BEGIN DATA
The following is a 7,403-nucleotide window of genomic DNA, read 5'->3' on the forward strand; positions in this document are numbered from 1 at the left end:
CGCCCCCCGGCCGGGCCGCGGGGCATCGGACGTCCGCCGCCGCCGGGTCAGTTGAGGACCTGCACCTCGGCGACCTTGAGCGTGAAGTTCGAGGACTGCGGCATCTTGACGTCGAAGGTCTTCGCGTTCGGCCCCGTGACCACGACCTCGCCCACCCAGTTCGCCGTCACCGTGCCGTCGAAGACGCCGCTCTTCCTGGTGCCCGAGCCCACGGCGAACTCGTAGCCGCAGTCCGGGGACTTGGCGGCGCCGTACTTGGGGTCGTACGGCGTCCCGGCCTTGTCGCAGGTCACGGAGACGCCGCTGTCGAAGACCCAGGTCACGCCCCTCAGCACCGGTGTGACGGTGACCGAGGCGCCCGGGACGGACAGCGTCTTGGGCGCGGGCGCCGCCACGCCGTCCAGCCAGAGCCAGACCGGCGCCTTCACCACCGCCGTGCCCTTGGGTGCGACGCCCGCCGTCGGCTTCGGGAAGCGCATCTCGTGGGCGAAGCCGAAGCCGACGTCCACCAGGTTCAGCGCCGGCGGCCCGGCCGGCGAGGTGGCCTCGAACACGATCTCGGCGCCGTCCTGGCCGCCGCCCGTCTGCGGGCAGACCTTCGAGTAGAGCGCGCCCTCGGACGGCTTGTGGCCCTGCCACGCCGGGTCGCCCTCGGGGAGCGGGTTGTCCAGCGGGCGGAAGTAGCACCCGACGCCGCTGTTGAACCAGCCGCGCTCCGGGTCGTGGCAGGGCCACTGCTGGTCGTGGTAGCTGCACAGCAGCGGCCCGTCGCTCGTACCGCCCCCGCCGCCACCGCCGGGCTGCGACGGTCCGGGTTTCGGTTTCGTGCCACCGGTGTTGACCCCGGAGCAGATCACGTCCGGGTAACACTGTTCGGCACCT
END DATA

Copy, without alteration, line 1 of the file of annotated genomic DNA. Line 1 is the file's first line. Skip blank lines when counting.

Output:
The following is a 7,403-nucleotide window of genomic DNA, read 5'->3' on the forward strand; positions in this document are numbered from 1 at the left end: